After nine years without a home in the United States, Formula One returns to America for the 2000 season. In December 1998, the Indianapolis Motor Speedway Corp. (IMS) and Formula One Administration Ltd. announced an agreement to bring Formula One racing to the United States in 2000 in Indianapolis.
The US Grand Prix will take place annually on a permanent, 2.55-mile (4.076 km) circuit to be built at IMS — the famed Brickyard of Indy 500 lore — part of the multiyear agreement between the two parties. The date for the inaugural USGP at Indianapolis has recently been announced as September 24, 2000, to follow the mid-June Canadian GP and the well-known Memorial Day (late-May) running of the Indianapolis 500.
Jim Clark and Graham Hill won back-to-back Indy 500s for Colin Chapman’s groundbreaking Team Lotus. The advent of F1-inspired rear-engine monocoques revolutionized US motor racing and led, within just a few years, to the end of the era of Offenhauser-powered front-engine race cars at Indy and in the entire “Champ Car” USAC (now CART) series. “Being able to bring Formula One not only back to the United States but back to Indianapolis, where Formula One took place in its growing years, I am sorry that Colin cannot be with us to witness the return,” said Bernie Ecclestone, chief executive officer of FOA.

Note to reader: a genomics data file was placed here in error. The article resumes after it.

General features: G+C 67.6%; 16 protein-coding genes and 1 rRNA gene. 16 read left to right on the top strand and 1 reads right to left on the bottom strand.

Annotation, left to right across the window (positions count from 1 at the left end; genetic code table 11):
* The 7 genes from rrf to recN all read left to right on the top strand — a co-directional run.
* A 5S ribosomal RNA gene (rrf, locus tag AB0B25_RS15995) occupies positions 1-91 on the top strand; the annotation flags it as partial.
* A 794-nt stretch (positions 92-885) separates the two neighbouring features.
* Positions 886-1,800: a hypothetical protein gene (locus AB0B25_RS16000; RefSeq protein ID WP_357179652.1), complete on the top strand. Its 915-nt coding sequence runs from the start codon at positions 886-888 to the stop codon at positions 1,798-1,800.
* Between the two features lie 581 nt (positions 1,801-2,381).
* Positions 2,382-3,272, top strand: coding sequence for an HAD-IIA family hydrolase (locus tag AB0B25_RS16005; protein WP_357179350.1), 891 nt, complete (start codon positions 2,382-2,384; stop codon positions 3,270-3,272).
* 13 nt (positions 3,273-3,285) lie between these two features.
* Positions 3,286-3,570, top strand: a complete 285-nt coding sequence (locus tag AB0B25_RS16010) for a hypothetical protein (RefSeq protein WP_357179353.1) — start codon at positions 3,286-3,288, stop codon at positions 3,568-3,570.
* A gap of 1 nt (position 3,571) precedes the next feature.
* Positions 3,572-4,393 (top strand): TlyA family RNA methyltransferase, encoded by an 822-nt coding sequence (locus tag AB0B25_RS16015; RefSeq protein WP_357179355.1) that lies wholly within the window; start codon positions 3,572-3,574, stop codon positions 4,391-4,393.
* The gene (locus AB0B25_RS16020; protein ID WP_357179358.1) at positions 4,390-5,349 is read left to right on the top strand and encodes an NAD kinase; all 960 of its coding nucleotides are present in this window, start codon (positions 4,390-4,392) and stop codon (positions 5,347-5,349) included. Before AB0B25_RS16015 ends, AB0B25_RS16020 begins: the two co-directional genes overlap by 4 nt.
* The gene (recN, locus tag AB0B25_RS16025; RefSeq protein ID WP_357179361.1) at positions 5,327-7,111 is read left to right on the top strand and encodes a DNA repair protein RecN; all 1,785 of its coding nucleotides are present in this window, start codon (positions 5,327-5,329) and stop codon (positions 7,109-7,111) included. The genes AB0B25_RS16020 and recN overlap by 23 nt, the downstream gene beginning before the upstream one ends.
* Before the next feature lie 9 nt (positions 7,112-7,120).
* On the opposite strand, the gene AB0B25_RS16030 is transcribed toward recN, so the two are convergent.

The new USGP circuit utilizes a portion of the famed Indy oval, including the main straight and Turn One, with the cars running clockwise (the reverse of US oval racing). Additional sections of the new road course were constructed in the infield adjacent to Turn Four and Turn Two. IMS made a multimillion-dollar investment in new facilities, including the course in the infield, new pitside garages with suites, and a media center. New FIA-regulation pits were constructed in what is now the seating area south of the Control Tower. Historic “Gasoline Alley” and the current garage areas for the IndyCar and Nascar series were left unaffected by the construction. By February of 1999, workmen had already begun laying foundations for the 36 two-story garages and 12 suites that will be built inside the south end of the pit area where part of the Tower Terrace grand stands once stood. Final construction was completed in early 2000.
A strong advocate of the US Grand Prix coming to IMS is Speedvision announcer Derek Daly, a former F1 driver and participant in six Indy 500s. Now living in Indianapolis, Daly’s chief mechanic in F1 was Charlie Whiting, currently FIA race director and safety delegate. “The US Grand Prix will now have a permanent home, hopefully for years to come,” Daly said. “The next step is for the World Championship to have an American driver. . . . The curiosity level will be higher than the interest level in the early years of the race, which will fill the grandstands. The interest level will take years to build, because America has to grow up with it. But more important than that, what will accelerate the interest in America will be a young American driver.”
Tickets for the US Grand Prix are now on sale. Those interested in receiving an order form may send a postcard with name and address to US Grand Prix at Indianapolis, P.O. Box 24916, Speedway, IN 46224 or call (800) 822-4639. Ticket information forms are also available on the Web or by e-mail request to firstname.lastname@example.org.